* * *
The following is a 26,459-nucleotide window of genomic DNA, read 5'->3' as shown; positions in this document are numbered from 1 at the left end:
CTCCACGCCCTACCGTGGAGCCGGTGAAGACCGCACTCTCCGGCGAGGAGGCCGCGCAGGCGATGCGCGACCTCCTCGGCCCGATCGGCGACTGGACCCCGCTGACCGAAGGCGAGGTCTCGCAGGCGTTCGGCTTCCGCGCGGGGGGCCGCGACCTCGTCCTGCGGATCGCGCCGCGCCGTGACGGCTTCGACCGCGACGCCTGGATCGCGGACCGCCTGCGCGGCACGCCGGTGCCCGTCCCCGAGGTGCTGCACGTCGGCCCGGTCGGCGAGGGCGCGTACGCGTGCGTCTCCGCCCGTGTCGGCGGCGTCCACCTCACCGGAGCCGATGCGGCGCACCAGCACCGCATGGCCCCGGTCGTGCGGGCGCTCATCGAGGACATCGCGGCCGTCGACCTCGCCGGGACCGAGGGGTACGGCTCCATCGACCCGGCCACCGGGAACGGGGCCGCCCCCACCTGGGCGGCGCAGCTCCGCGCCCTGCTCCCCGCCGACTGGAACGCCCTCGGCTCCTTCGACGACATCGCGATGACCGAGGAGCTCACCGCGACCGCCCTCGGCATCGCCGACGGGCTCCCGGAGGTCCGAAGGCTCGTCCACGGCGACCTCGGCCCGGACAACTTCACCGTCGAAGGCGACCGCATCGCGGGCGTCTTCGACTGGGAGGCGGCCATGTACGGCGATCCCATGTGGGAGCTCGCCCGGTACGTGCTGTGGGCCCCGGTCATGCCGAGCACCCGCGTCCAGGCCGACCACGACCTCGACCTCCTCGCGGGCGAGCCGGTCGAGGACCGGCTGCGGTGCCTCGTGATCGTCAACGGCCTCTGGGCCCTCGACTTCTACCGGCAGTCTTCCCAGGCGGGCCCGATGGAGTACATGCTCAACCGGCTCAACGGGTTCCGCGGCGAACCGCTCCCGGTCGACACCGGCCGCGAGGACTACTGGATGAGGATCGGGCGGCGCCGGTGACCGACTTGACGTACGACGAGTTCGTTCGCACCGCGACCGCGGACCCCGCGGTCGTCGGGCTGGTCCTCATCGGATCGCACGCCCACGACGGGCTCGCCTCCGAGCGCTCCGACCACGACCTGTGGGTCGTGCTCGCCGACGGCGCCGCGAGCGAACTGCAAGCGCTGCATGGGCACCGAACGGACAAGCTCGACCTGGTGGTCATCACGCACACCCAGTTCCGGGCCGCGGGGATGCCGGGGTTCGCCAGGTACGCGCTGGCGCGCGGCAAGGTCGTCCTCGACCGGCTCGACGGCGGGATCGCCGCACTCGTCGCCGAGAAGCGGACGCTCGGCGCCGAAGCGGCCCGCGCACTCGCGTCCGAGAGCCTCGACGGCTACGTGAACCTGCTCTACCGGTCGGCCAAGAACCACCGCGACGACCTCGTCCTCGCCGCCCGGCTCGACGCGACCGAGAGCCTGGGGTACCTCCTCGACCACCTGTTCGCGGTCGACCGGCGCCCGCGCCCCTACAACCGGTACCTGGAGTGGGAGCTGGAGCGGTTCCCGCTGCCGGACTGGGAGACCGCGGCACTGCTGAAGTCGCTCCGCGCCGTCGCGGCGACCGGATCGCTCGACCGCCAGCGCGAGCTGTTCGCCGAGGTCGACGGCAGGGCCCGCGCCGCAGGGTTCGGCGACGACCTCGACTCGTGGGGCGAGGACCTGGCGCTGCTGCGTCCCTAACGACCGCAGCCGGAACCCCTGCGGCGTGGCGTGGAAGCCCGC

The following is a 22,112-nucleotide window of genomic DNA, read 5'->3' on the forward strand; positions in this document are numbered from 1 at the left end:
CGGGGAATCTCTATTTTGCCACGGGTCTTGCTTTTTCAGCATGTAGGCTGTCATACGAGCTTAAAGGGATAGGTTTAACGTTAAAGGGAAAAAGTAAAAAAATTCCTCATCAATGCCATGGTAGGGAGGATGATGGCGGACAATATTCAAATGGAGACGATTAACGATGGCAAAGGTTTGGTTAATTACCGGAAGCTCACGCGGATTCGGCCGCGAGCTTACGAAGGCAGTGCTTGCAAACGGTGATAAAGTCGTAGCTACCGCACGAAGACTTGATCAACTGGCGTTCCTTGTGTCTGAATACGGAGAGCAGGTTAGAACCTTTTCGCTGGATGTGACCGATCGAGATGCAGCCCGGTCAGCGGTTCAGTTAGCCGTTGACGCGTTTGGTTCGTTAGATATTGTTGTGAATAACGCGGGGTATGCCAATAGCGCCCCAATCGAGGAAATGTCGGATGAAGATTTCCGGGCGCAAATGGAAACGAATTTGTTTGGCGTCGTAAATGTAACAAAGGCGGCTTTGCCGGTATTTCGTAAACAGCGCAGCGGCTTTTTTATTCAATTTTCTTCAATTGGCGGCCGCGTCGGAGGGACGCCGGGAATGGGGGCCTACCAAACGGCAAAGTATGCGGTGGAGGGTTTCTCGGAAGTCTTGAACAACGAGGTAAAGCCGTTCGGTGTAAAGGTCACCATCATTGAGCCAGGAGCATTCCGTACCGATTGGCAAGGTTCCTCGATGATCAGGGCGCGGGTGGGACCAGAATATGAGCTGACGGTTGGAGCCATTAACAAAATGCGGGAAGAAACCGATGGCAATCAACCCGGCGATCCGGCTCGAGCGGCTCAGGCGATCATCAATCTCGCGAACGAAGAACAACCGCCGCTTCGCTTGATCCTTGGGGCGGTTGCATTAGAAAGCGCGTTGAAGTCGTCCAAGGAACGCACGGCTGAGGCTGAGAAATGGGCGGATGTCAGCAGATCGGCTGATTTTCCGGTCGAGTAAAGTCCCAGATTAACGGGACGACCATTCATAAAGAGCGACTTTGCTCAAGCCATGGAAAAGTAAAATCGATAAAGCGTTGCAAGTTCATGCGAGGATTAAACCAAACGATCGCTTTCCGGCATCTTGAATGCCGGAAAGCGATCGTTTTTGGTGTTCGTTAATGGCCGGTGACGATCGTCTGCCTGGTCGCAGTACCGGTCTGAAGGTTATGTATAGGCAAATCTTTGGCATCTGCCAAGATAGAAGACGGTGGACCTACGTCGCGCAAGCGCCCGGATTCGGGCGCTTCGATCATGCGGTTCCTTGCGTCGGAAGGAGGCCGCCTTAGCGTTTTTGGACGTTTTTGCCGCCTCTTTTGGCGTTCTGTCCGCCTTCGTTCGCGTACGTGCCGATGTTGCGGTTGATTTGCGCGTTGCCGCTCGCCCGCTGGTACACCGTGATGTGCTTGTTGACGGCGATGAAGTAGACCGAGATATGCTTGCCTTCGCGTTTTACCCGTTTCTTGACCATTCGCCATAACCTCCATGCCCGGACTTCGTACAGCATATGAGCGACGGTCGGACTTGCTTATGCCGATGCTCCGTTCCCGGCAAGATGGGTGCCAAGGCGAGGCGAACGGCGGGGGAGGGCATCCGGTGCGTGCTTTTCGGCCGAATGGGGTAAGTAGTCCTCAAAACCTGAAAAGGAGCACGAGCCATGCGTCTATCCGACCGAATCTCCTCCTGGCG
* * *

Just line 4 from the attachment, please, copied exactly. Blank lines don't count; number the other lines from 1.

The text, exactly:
CGGGGAATCTCTATTTTGCCACGGGTCTTGCTTTTTCAGCATGTAGGCTGTCATACGAGCTTAAAGGGATAGGTTTAACGTTAAAGGGAAAAAGTAAAAAAATTCCTCATCAATGCCATGGTAGGGAGGATGATGGCGGACAATATTCAAATGGAGACGATTAACGATGGCAAAGGTTTGGTTAATTACCGGAAGCTCACGCGGATTCGGCCGCGAGCTTACGAAGGCAGTGCTTGCAAACGGTGATAAAGTCGTAGCTACCGCACGAAGACTTGATCAACTGGCGTTCCTTGTGTCTGAATACGGAGAGCAGGTTAGAACCTTTTCGCTGGATGTGACCGATCGAGATGCAGCCCGGTCAGCGGTTCAGTTAGCCGTTGACGCGTTTGGTTCGTTAGATATTGTTGTGAATAACGCGGGGTATGCCAATAGCGCCCCAATCGAGGAAATGTCGGATGAAGATTTCCGGGCGCAAATGGAAACGAATTTGTTTGGCGTCGTAAATGTAACAAAGGCGGCTTTGCCGGTATTTCGTAAACAGCGCAGCGGCTTTTTTATTCAATTTTCTTCAATTGGCGGCCGCGTCGGAGGGACGCCGGGAATGGGGGCCTACCAAACGGCAAAGTATGCGGTGGAGGGTTTCTCGGAAGTCTTGAACAACGAGGTAAAGCCGTTCGGTGTAAAGGTCACCATCATTGAGCCAGGAGCATTCCGTACCGATTGGCAAGGTTCCTCGATGATCAGGGCGCGGGTGGGACCAGAATATGAGCTGACGGTTGGAGCCATTAACAAAATGCGGGAAGAAACCGATGGCAATCAACCCGGCGATCCGGCTCGAGCGGCTCAGGCGATCATCAATCTCGCGAACGAAGAACAACCGCCGCTTCGCTTGATCCTTGGGGCGGTTGCATTAGAAAGCGCGTTGAAGTCGTCCAAGGAACGCACGGCTGAGGCTGAGAAATGGGCGGATGTCAGCAGATCGGCTGATTTTCCGGTCGAGTAAAGTCCCAGATTAACGGGACGACCATTCATAAAGAGCGACTTTGCTCAAGCCATGGAAAAGTAAAATCGATAAAGCGTTGCAAGTTCATGCGAGGATTAAACCAAACGATCGCTTTCCGGCATCTTGAATGCCGGAAAGCGATCGTTTTTGGTGTTCGTTAATGGCCGGTGACGATCGTCTGCCTGGTCGCAGTACCGGTCTGAAGGTTATGTATAGGCAAATCTTTGGCATCTGCCAAGATAGAAGACGGTGGACCTACGTCGCGCAAGCGCCCGGATTCGGGCGCTTCGATCATGCGGTTCCTTGCGTCGGAAGGAGGCCGCCTTAGCGTTTTTGGACGTTTTTGCCGCCTCTTTTGGCGTTCTGTCCGCCTTCGTTCGCGTACGTGCCGATGTTGCGGTTGATTTGCGCGTTGCCGCTCGCCCGCTGGTACACCGTGATGTGCTTGTTGACGGCGATGAAGTAGACCGAGATATGCTTGCCTTCGCGTTTTACCCGTTTCTTGACCATTCGCCATAACCTCCATGCCCGGACTTCGTACAGCATATGAGCGACGGTCGGACTTGCTTATGCCGATGCTCCGTTCCCGGCAAGATGGGTGCCAAGGCGAGGCGAACGGCGGGGGAGGGCATCCGGTGCGTGCTTTTCGGCCGAATGGGGTAAGTAGTCCTCAAAACCTGAAAAGGAGCACGAGCCATGCGTCTATCCGACCGAATCTCCTCCTGGCG